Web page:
Mesothelioma is classified by where it is located in the protective lining (mesothelium) of the body’s organs. Different treatment options are available depending on where the tumor originates in the mesothelium. A mesothelioma tumor can first grow in one of 3 main locations.
Locations of Mesothelioma in the Body
Lungs - The most common location is the pleura, the protective lining of the lungs. Pleural mesothelioma accounts for nearly 75 percent of all diagnoses and is the most common form of the disease.
Abdomen - The lining of the abdomen, which is also known as the peritoneum, is the second most common location where mesothelioma occurs. Peritoneal mesothelioma accounts for approximately 20 to 25 percent of all diagnoses.
Heart - The rarest location where mesothelioma can form is the protective lining of the heart, the pericardium. Pericardial mesothelioma makes up about 1 percent of all diagnosed mesothelioma cases.
Pleural mesothelioma starts in the protective lining of the lungs, the pleura.
Patients diagnosed with mesothelioma in the pleura may experience symptoms including:
- A buildup of excess fluid around the lung (pleural effusion)
- Shortness of breath
- Chest pains
- Dry cough
- Weight loss
The 3 main treatment options for pleural mesothelioma include surgery, chemotherapy and radiation therapy. Specialists most often combine two or more of these treatments for the best results.
Peritoneal mesothelioma is a cancer of the lining of the abdomen, the peritoneum.
Those diagnosed with this type of mesothelioma often experience symptoms, such as:
- Unexplained weight loss
- Abdominal fluid buildup (ascites)
- Loss of appetite
Treatment for peritoneal mesothelioma has greatly improved over the years. With surgery, many patients are living years beyond their initial prognosis.
Pericardial mesothelioma starts in the pericardium, the protective lining of the heart. It is one of the rarest forms of mesothelioma and only accounts for 1 percent of all diagnoses.
Symptoms caused by pericardial mesothelioma include:
- Dyspnea, or difficulty breathing
- Pericardial effusion (the buildup of fluid in the pericardium)
- Persistent coughing
- Heart palpitations
- Chest pains
Few treatments exists for pericardial mesothelioma because it is so rare. As more cases of this rare form of mesothelioma emerge, more effective treatment options will be developed.
Treatment for Each Location
The location of a patient’s mesothelioma determines his or her treatment options. Specialists use different procedures to treat each mesothelioma location.
Pleural Mesothelioma Surgery
Extrapleural Pneumonectomy (EPP): A surgeon removes the entire diseased lung and parts of the lining of the chest and heart. Nearby lymph nodes and part of the diaphragm may also be removed if the mesothelioma has spread far enough.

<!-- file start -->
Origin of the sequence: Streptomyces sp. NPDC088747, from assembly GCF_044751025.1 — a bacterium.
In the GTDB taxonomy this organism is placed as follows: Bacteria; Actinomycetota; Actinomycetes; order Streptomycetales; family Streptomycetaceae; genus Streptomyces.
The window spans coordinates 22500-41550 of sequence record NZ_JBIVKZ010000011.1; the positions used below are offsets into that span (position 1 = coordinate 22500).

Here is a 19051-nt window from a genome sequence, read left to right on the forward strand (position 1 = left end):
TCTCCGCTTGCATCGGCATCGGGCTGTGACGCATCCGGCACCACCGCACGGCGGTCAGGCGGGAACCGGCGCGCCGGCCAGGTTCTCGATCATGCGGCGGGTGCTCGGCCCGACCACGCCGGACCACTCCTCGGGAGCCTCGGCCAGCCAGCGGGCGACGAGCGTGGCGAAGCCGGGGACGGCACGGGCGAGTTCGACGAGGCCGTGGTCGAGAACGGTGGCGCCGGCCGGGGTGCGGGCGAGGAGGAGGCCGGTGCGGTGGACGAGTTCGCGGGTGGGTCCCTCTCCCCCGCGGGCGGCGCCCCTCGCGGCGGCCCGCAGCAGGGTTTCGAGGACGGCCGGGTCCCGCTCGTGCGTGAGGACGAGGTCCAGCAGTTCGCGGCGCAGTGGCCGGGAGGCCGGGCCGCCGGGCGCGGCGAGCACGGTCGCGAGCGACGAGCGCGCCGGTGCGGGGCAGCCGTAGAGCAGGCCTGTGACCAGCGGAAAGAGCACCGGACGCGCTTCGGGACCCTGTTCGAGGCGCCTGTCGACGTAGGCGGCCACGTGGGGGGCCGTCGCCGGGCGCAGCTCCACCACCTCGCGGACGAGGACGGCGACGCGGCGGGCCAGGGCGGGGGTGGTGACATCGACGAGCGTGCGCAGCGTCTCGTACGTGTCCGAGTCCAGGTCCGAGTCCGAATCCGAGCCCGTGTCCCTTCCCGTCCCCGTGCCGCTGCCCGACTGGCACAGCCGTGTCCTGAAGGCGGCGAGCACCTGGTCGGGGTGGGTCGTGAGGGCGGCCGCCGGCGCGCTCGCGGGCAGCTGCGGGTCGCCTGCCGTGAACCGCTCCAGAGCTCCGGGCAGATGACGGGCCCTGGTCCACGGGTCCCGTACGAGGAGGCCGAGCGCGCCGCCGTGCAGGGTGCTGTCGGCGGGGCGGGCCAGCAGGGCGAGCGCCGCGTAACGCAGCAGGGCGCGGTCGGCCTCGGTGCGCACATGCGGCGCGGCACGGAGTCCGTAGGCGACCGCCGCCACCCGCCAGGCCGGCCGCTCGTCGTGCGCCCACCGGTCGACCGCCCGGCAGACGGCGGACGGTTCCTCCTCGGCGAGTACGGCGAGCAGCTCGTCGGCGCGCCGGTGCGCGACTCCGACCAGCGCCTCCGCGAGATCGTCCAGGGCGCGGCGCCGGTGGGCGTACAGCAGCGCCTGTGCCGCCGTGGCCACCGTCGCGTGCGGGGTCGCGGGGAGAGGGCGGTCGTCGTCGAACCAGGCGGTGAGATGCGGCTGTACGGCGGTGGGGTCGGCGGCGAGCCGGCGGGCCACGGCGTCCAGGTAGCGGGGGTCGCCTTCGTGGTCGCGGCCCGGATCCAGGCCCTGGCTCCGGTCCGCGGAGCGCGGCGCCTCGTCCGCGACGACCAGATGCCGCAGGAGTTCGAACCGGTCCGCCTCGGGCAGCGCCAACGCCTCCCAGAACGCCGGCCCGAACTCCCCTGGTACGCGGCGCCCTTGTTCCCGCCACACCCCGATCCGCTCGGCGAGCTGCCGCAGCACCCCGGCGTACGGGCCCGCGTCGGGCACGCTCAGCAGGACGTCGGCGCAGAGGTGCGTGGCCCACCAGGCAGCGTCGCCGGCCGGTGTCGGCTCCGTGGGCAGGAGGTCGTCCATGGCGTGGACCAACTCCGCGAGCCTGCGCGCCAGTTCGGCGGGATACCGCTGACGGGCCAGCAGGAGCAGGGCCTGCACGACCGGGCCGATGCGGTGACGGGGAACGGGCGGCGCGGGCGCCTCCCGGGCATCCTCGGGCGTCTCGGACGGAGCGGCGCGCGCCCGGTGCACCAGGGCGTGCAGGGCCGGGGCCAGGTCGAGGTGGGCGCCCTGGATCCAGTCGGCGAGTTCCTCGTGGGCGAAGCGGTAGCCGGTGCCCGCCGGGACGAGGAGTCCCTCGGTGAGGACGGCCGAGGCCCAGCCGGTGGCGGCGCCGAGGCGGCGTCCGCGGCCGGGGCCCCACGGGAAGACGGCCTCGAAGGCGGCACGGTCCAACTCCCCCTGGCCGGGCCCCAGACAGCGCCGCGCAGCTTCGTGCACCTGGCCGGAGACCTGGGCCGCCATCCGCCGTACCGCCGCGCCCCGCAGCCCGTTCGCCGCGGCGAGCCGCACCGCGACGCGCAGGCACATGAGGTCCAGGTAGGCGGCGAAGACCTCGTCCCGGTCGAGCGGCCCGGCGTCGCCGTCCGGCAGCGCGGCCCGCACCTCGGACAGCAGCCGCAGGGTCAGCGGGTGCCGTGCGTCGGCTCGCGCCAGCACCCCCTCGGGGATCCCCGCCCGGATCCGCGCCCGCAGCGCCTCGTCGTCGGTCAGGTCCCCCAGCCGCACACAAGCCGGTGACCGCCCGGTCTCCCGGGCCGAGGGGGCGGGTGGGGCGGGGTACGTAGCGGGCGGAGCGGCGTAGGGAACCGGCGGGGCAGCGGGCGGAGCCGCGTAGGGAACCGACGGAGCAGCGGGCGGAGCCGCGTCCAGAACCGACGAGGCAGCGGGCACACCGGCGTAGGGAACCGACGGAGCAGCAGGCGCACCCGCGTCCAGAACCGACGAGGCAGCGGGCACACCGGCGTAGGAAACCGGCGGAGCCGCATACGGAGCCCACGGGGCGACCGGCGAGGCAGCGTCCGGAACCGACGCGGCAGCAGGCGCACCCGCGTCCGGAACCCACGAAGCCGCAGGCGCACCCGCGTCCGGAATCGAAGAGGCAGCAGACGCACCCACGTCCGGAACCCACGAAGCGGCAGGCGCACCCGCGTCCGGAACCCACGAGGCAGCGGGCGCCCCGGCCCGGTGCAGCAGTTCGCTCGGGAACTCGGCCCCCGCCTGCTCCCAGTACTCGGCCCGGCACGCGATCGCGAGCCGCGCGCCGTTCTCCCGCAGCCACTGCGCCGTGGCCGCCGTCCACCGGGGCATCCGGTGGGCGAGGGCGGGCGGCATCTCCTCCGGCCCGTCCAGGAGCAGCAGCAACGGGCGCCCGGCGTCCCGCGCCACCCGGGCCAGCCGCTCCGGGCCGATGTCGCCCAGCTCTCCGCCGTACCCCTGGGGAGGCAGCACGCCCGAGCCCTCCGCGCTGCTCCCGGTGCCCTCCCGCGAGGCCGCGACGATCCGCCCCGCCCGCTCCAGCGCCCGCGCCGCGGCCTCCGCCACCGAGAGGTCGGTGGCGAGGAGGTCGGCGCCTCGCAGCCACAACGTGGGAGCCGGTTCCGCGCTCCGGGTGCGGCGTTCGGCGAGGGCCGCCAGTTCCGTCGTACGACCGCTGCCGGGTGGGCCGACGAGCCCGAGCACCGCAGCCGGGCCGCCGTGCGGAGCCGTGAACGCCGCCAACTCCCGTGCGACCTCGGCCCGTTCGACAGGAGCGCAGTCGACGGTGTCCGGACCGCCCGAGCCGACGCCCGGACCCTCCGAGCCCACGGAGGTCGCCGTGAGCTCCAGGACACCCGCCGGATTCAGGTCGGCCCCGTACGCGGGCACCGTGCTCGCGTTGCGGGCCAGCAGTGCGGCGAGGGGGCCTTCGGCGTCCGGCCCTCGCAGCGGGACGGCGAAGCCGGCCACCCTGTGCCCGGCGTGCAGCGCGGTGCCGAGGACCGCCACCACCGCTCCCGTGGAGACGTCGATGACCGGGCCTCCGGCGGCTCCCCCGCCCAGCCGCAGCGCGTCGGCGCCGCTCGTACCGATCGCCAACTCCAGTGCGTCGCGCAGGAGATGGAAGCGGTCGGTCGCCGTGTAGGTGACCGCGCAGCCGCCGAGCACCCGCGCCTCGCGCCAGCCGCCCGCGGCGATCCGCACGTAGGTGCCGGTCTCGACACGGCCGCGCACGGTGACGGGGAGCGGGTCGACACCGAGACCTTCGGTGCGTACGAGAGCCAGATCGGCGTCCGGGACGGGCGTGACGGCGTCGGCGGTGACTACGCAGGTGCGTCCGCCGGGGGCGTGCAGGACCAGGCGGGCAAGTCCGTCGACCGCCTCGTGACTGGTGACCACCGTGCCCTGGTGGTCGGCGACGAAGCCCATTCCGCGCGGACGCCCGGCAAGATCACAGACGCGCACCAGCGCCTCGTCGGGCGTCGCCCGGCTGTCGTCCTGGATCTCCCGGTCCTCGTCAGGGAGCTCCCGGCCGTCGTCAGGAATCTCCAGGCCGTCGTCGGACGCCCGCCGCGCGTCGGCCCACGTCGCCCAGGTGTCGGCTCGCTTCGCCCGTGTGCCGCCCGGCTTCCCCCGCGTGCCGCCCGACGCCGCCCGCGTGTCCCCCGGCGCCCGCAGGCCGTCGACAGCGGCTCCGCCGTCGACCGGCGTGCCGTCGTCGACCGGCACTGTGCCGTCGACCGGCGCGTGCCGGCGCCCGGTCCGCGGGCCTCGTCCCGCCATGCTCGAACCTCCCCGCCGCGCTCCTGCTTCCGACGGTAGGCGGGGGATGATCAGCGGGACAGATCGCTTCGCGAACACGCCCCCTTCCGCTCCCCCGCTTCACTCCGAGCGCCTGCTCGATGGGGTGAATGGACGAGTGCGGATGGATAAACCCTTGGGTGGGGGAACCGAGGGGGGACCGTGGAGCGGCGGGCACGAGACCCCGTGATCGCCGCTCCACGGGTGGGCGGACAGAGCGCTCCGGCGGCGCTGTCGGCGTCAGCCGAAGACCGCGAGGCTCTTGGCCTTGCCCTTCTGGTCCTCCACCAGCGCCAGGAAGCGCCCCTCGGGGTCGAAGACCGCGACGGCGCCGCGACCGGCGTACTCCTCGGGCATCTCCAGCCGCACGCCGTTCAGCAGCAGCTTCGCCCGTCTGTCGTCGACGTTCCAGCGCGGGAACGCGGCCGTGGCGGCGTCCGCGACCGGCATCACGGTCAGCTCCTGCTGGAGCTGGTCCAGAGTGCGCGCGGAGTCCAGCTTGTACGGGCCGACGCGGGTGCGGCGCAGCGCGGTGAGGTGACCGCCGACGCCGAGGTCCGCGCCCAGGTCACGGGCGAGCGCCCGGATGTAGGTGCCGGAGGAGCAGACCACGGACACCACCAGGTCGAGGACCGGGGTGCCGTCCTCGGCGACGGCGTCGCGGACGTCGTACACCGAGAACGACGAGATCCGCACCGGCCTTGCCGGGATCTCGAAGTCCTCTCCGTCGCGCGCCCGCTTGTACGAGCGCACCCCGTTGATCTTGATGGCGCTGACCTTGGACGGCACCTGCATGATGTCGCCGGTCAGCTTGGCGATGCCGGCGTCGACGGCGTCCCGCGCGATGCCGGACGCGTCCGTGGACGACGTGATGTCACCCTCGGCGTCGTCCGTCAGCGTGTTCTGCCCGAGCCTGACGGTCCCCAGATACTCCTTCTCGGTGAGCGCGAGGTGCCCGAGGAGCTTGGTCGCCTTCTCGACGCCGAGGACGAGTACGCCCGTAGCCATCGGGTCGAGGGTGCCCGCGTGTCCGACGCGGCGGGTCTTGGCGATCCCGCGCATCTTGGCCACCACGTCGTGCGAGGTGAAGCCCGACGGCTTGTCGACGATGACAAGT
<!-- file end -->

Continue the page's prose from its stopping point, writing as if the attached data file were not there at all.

Pleurectomy with Decortication (P/D): This procedure is less extensive than the EPP. It involves the removal of the protective lining of the lung (pleura) and any visible mesothelioma tumors. How much of the lining the surgeon removes depends on how advanced the mesothelioma is.
Peritoneal Mesothelioma Surgery
- Cytoreduction: A surgeon removes all visible tumors in the abdomen. This procedure is often combined with heated chemotherapy in a procedure called cytoreduction with HIPEC.
Pericardial Mesothelioma Surgery
- Pericardiectomy: A pericardiectomy involves the removal in whole or in part of the protective lining of the heart (pericardium). Surgeons replace the removed lining with a flexible fabric, like Gore-Tex.
Chemotherapy and radiation therapy are used to treat mesothelioma regardless of the location.
Both treatment options are often combined with surgery for best results. For example, cytoreduction combined with heated chemotherapy (HIPEC) has improved the survival rates of patients with peritoneal mesothelioma from the average of 1 year to approximately 5 years.
According to a recent study, pleural mesothelioma patients who received intensity-modulated radiation therapy (IMRT) after surgery survived up to 3 years after the procedure was completed.
Getting Treatment and Improving Life Expectancy
If you’ve been diagnosed with pleural, peritoneal or pericardial mesothelioma, the first and most important step you can take to improve your life expectancy is seeking treatment from an experienced specialist. In addition to the location of the tumor, cancer stage and cell type also play important roles in determining the type of treatment a patient receives.
An experienced mesothelioma specialist has the knowledge necessary to take these factors into consideration when creating a course of treatment. Our Patient Help Team can review your diagnosis and help you connect to a specialist. Speak with a member of our team and get access to the treatment you deserve.